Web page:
Posted in songs to learn and sing

The Passenger


This one is for Renae.

In 2000, Renae and I headed off to Europe for a coach tour (you can read about it here.) It was cramped, close quarters as we rolled through January in the frozen European countryside. Renae’s long legs were best seated in the aisle, and my motion sickness was best suited to the window, so we spent hour upon hour, riding and riding and riding, and riding some more, and then riding some more whenever the driver would get lost. I’m not sure how many times we circled St. Goar before finally landing in their gingerbread village, but it was long enough that I was bouncing my forehead against the window, hoping for the salvation of unconsciousness. There is a picture of me sprawled across the bed of our Inn there. It is an excellent representation of just how I felt by the time we arrived.

Frequently, we would spend six hours on the coach at a time. As you can imagine, those of us who could, would sleep. I would get into my toque, which was about two sizes too large for my head, and pull it down to my chin like the cover on a birdcage, and nod off. And, like everyone else who could sleep, I would lurch into wakefulness with a start every time Midgie-the-Tour-Guide would turn on Iggy Pop’s, The Passenger, at an ear-bleeding volume of 11. This was how Midgie liked to announce we were rolling to a stop. By the end of the tour, I wanted to find Iggy Pop, pick him up by his ankles, swing him like a bat and knock Midgie into the bleachers. I hated them both.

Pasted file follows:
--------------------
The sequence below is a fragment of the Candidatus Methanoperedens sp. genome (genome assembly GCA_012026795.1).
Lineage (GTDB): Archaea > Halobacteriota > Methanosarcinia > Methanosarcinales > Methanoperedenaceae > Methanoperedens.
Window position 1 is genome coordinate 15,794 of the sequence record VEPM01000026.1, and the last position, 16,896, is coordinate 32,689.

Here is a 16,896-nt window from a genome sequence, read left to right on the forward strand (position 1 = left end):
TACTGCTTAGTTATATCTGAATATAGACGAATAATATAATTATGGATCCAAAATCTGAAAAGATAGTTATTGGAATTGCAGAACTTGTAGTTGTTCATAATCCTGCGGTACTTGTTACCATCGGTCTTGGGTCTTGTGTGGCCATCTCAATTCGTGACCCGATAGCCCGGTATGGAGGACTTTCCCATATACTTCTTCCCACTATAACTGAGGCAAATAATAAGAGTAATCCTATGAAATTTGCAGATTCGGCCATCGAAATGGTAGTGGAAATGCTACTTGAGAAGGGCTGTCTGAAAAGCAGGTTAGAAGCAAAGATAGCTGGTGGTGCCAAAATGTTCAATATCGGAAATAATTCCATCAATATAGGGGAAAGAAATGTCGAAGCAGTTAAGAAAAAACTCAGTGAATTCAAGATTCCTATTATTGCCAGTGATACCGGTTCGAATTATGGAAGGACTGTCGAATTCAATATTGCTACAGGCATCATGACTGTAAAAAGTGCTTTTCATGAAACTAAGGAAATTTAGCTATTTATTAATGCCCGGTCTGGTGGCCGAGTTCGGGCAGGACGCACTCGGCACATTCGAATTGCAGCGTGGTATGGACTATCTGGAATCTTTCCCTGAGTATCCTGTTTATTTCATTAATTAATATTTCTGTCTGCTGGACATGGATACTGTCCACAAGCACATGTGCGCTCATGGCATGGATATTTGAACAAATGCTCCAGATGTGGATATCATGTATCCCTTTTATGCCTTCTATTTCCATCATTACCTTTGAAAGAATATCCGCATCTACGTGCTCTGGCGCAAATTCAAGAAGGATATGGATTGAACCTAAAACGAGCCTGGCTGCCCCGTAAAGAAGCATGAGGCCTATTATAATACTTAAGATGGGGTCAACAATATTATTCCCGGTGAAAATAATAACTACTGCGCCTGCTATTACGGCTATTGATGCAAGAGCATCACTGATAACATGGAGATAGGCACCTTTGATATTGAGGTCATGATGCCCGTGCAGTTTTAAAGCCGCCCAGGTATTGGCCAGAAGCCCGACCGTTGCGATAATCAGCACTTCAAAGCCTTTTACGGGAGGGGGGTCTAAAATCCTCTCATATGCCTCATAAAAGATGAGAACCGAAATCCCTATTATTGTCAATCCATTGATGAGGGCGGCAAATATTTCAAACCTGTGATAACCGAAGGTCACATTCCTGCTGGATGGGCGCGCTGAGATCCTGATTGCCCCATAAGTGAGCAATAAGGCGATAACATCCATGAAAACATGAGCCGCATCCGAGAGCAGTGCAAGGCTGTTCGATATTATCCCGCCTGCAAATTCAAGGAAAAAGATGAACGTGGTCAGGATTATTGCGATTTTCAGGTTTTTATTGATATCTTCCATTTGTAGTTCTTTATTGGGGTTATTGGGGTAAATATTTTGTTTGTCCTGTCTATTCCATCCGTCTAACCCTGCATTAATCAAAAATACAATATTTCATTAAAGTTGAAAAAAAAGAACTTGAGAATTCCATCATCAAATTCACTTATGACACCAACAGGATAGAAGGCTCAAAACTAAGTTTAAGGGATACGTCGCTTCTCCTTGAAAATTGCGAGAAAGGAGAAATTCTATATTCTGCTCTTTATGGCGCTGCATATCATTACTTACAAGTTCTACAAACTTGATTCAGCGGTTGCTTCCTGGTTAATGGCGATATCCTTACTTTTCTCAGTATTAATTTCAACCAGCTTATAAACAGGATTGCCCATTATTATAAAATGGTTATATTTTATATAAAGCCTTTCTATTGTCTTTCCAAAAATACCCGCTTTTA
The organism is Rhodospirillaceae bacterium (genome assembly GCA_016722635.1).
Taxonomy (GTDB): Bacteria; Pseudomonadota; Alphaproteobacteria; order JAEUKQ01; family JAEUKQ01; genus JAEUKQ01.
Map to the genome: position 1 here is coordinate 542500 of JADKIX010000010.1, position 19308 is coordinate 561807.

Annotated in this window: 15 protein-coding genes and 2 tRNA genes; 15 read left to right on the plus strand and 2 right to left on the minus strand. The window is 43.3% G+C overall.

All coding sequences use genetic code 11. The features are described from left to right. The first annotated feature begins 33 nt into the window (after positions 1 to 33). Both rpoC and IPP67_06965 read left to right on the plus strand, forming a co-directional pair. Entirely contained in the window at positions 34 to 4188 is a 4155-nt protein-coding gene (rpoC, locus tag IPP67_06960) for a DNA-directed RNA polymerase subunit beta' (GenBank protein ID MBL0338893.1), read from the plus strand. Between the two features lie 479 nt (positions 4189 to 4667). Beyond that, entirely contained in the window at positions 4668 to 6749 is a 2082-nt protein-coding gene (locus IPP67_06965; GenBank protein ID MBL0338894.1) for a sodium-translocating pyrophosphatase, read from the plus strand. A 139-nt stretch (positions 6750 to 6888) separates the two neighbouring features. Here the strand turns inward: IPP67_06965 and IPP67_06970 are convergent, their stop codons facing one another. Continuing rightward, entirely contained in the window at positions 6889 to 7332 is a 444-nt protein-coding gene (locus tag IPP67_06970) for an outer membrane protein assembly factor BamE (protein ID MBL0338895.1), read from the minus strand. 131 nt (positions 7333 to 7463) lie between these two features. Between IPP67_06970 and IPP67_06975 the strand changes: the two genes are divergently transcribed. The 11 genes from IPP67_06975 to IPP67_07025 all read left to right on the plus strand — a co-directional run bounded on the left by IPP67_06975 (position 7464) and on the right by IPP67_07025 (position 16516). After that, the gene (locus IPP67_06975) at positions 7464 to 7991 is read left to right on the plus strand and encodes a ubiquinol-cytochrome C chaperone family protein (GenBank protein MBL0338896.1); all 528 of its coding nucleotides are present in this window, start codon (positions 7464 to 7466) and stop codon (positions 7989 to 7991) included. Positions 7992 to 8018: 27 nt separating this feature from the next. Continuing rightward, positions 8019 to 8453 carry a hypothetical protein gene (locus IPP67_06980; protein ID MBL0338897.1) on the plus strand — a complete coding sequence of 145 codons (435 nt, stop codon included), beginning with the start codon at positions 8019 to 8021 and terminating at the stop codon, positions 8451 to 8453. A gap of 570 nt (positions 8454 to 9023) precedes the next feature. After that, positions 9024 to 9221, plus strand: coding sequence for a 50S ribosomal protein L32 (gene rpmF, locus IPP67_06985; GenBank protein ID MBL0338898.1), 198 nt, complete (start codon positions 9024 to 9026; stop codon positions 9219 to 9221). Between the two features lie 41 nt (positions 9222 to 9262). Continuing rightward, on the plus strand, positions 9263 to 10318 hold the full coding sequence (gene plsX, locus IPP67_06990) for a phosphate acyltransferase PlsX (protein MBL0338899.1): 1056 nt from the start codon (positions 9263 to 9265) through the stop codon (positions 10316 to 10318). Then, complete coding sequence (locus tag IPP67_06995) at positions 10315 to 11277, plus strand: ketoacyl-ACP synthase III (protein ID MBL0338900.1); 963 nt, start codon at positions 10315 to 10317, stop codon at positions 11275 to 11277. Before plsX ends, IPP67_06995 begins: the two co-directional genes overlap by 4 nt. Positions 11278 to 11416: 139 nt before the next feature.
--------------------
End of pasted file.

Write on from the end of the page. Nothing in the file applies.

Now? Now, The Passenger numbers on my personal hit parade. I hear it and I remember how much fun Renae and I had together, and separately. I remember how we started a snowball fight in front of our hotel in Germany, then went inside when it was clear our Australian counterparts meant war, and watched from the window in our room as those same counterparts were rounded up by hotel security and reprimanded for the display. I remember how much fun it was to watch Charlie’s Angels in a Parisian theater, and the goofy things we did at the expense of fine art in the Louvre. And, I remember how passionately we both felt about strangling Midgie. Good times.

Nothing wrong with being the passenger.

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Author:

Happy. That about covers it.

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